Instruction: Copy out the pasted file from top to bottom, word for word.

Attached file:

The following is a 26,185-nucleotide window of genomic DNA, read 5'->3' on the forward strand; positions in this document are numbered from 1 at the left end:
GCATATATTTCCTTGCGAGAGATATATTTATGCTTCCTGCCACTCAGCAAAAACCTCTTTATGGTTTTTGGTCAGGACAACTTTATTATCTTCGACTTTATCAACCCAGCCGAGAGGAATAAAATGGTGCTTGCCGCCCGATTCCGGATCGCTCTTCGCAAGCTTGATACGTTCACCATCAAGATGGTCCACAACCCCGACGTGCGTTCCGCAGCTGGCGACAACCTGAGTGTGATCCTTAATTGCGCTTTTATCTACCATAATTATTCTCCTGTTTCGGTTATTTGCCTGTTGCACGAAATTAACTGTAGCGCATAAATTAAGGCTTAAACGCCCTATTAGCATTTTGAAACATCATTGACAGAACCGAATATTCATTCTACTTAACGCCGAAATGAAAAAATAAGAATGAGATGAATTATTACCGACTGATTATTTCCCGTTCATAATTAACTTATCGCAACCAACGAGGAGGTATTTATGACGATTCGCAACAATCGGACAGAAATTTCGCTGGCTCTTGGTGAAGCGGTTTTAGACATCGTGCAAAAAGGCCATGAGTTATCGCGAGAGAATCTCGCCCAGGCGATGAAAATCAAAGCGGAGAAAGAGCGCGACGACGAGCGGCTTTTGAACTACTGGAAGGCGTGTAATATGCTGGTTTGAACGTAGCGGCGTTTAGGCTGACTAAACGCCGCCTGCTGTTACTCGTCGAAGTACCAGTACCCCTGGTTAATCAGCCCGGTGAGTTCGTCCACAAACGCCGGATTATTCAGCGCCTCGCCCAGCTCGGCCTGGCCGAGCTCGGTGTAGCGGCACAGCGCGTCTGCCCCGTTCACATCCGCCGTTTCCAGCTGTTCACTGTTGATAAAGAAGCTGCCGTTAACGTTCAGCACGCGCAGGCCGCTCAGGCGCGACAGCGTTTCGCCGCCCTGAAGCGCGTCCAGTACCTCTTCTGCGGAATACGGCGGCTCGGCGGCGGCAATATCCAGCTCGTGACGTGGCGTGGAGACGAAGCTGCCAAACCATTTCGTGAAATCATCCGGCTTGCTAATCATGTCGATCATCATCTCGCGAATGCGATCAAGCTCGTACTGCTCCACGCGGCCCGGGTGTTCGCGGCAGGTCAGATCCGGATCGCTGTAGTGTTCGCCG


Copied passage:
The following is a 26,185-nucleotide window of genomic DNA, read 5'->3' on the forward strand; positions in this document are numbered from 1 at the left end:
GCATATATTTCCTTGCGAGAGATATATTTATGCTTCCTGCCACTCAGCAAAAACCTCTTTATGGTTTTTGGTCAGGACAACTTTATTATCTTCGACTTTATCAACCCAGCCGAGAGGAATAAAATGGTGCTTGCCGCCCGATTCCGGATCGCTCTTCGCAAGCTTGATACGTTCACCATCAAGATGGTCCACAACCCCGACGTGCGTTCCGCAGCTGGCGACAACCTGAGTGTGATCCTTAATTGCGCTTTTATCTACCATAATTATTCTCCTGTTTCGGTTATTTGCCTGTTGCACGAAATTAACTGTAGCGCATAAATTAAGGCTTAAACGCCCTATTAGCATTTTGAAACATCATTGACAGAACCGAATATTCATTCTACTTAACGCCGAAATGAAAAAATAAGAATGAGATGAATTATTACCGACTGATTATTTCCCGTTCATAATTAACTTATCGCAACCAACGAGGAGGTATTTATGACGATTCGCAACAATCGGACAGAAATTTCGCTGGCTCTTGGTGAAGCGGTTTTAGACATCGTGCAAAAAGGCCATGAGTTATCGCGAGAGAATCTCGCCCAGGCGATGAAAATCAAAGCGGAGAAAGAGCGCGACGACGAGCGGCTTTTGAACTACTGGAAGGCGTGTAATATGCTGGTTTGAACGTAGCGGCGTTTAGGCTGACTAAACGCCGCCTGCTGTTACTCGTCGAAGTACCAGTACCCCTGGTTAATCAGCCCGGTGAGTTCGTCCACAAACGCCGGATTATTCAGCGCCTCGCCCAGCTCGGCCTGGCCGAGCTCGGTGTAGCGGCACAGCGCGTCTGCCCCGTTCACATCCGCCGTTTCCAGCTGTTCACTGTTGATAAAGAAGCTGCCGTTAACGTTCAGCACGCGCAGGCCGCTCAGGCGCGACAGCGTTTCGCCGCCCTGAAGCGCGTCCAGTACCTCTTCTGCGGAATACGGCGGCTCGGCGGCGGCAATATCCAGCTCGTGACGTGGCGTGGAGACGAAGCTGCCAAACCATTTCGTGAAATCATCCGGCTTGCTAATCATGTCGATCATCATCTCGCGAATGCGATCAAGCTCGTACTGCTCCACGCGGCCCGGGTGTTCGCGGCAGGTCAGATCCGGATCGCTGTAGTGTTCGCCG